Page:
Loki, our Yorkshire terrier turns three tomorrow. We acquired him in the winter of 2009, when he was just ten weeks old. In that time, he’s taught us some valuable lessons about health and life.
* Do a little yoga every morning. Loki starts each day with a good puppy stretch. He reaches forward, then presses down while releasing a good long yogic breath. Then he stands up and does a quick shake.
* Show your love. It doesn’t matter if we’ve been gone for 10 minutes or 10 days — Loki jumps for joy whenever we come home. He hears the garage door open, rushes to the mudroom door, then whimpers and yelps excitedly as he awaits our entrance.
* Eat with people whose company you value. Most times when Loki eats, he prefers that one of us be with him. So he’ll come over and fetch us. If I’m in my office, he’ll poke his head out of the kitchen doorway and stare at me until I go and sit with him by his bowl. If my husband is moving about the house, he’ll follow him around until Jeff catches on.
* Be selective about what you eat. Unlike some dogs, Loki doesn’t grovel over every morsel of food. He’s been known to snub his nose at treats he doesn’t want. And he eats his dog food like a kid with a box of Lucky Charms — he picks out only the soft chewy pieces, while ignoring the hard crunchy ones, which often wind up on the kitchen floor.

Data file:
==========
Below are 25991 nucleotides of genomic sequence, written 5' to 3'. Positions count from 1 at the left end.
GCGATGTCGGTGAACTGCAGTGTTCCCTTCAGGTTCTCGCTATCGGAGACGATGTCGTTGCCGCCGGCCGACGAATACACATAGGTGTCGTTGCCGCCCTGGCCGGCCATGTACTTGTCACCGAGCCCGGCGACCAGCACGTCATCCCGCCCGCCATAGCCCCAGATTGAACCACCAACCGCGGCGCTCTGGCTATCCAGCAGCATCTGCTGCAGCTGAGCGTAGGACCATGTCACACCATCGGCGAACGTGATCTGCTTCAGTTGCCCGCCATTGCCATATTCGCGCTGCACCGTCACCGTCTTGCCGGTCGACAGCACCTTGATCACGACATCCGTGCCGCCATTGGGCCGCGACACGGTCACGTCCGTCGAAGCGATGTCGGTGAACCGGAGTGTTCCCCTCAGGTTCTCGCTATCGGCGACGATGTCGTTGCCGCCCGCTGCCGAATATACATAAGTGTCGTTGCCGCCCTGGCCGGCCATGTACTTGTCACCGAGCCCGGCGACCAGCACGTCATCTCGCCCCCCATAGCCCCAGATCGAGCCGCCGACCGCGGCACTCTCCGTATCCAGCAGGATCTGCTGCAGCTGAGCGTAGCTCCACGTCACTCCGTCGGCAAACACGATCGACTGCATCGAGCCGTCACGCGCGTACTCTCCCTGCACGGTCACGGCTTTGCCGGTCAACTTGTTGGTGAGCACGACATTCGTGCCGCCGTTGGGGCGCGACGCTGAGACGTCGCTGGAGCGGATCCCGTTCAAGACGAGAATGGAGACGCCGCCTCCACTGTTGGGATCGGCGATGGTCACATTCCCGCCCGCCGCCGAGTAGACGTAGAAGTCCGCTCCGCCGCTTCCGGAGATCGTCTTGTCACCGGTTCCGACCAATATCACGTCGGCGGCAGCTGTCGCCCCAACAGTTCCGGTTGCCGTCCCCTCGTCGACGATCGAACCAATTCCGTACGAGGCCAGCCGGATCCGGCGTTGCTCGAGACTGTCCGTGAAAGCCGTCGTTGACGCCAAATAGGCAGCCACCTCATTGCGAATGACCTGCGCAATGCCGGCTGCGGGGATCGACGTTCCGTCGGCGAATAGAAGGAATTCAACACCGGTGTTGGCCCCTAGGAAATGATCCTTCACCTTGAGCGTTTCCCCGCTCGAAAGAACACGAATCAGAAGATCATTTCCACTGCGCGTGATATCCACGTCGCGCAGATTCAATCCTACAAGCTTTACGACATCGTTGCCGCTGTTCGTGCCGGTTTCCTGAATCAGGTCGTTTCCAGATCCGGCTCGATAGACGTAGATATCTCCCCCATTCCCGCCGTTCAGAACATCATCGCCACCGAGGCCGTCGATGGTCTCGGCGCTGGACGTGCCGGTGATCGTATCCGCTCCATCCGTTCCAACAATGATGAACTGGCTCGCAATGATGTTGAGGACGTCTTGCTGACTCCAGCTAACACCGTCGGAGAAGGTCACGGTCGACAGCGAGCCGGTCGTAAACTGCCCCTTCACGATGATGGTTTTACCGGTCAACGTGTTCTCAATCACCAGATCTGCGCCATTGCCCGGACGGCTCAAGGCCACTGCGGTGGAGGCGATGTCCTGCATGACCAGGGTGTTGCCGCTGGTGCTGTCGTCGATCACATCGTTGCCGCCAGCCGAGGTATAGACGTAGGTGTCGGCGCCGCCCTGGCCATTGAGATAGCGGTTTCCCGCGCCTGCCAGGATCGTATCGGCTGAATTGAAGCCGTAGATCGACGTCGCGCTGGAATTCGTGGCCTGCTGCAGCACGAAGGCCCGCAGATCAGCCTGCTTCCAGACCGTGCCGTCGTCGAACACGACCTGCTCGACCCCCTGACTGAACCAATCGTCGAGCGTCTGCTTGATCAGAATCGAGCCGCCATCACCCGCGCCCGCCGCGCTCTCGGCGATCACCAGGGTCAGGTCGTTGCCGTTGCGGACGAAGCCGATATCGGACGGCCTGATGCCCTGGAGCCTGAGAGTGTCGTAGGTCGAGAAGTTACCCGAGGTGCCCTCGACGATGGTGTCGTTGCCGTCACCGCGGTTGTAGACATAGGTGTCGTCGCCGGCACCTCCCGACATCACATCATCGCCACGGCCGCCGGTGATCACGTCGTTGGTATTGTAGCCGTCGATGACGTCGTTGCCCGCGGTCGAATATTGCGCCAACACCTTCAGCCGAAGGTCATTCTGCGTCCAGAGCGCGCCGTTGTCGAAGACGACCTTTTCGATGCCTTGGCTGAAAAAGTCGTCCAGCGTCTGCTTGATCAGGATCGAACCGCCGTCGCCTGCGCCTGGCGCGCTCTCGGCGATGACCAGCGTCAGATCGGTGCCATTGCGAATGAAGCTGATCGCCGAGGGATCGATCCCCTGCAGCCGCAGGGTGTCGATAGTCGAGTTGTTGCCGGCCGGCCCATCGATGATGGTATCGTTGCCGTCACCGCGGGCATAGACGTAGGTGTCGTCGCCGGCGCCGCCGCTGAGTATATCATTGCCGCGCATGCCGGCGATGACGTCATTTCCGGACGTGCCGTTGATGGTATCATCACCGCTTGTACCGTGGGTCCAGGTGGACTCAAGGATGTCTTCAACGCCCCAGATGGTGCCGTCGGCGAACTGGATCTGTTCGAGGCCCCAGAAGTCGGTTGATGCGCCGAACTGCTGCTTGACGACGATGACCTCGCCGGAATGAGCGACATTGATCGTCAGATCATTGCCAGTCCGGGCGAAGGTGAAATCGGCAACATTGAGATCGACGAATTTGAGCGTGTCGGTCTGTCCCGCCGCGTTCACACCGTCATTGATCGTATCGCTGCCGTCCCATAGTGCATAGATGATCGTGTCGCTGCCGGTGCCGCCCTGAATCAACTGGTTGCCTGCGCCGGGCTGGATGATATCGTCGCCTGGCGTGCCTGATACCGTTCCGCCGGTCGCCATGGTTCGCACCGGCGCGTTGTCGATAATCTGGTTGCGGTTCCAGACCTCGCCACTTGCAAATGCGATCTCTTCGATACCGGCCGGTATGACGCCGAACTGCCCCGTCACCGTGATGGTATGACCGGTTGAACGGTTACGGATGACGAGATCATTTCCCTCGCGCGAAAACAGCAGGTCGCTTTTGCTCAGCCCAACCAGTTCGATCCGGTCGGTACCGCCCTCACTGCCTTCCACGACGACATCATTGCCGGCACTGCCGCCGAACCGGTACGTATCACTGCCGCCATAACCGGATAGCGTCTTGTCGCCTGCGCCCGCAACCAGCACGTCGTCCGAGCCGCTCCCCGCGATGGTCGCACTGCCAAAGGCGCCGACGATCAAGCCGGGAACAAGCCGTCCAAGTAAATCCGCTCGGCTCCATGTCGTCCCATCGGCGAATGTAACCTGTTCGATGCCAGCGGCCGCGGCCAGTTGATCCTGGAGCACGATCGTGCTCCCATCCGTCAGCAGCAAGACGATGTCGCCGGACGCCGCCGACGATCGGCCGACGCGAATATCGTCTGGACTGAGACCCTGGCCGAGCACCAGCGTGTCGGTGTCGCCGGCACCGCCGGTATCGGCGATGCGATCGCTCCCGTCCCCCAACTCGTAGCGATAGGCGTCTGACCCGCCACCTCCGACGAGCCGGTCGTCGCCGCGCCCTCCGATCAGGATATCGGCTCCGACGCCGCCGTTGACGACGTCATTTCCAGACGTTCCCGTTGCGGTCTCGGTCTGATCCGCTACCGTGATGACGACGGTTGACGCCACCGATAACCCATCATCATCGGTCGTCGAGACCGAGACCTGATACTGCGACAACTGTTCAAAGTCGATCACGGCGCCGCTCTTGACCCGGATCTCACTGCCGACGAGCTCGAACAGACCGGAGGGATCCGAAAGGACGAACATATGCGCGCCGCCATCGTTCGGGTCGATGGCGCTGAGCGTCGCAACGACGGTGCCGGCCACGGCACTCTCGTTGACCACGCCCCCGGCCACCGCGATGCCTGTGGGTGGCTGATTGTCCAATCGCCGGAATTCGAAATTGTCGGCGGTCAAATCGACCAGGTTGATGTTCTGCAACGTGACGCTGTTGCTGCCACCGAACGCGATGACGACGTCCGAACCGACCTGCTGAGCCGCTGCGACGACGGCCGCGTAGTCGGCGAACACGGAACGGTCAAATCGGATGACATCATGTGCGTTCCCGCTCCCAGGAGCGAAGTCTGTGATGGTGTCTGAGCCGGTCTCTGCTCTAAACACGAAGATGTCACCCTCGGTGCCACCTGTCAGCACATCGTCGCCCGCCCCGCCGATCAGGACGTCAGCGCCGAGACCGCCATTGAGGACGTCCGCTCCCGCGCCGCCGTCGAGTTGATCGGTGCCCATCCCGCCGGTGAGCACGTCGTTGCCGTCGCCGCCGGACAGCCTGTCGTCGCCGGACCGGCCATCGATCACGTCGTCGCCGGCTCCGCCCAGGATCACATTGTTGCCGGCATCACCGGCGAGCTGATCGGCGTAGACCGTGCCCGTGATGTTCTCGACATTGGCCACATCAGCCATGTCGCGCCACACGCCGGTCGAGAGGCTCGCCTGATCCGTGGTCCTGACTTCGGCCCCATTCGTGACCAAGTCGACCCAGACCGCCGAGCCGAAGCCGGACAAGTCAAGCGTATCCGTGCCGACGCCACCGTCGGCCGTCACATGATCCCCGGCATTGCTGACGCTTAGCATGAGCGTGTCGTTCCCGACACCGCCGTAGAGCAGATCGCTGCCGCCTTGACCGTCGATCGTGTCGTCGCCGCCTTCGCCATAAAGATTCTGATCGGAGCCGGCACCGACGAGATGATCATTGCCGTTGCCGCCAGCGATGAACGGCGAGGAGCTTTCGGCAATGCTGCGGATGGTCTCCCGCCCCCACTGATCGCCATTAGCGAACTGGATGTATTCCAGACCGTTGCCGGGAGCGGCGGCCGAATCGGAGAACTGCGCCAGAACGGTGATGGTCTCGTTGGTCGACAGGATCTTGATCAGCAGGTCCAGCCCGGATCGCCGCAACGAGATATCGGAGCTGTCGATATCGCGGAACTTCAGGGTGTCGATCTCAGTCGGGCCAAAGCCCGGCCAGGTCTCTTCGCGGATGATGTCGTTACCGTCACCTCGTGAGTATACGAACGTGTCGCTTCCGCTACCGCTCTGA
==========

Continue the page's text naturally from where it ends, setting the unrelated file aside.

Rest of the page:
* Bask in the sunlight. Loki likes to seek out the patches of sun on our family room carpet, where he’ll stretch, doze or just sit. A little sunshine is good for his canine soul.
* Walk every day. A daily walk does wonders for Loki on many levels. He’s better behaved, less agitated and has a better appetite. He’s also less likely to go snooping for tissues to shred, which he finds by toppling garbage cans.
* Know when it’s time to sleep. Some nights, when we’re up late, Loki can’t wait to be rid of us. The minute one of us utters the words “bed time,” or “sleep,” he darts for his crate, where he lies down and prepares to sleep. If we don’t go upstairs immediately, he comes back out, head down, as if to say, “Okay, when are you really going to bed?”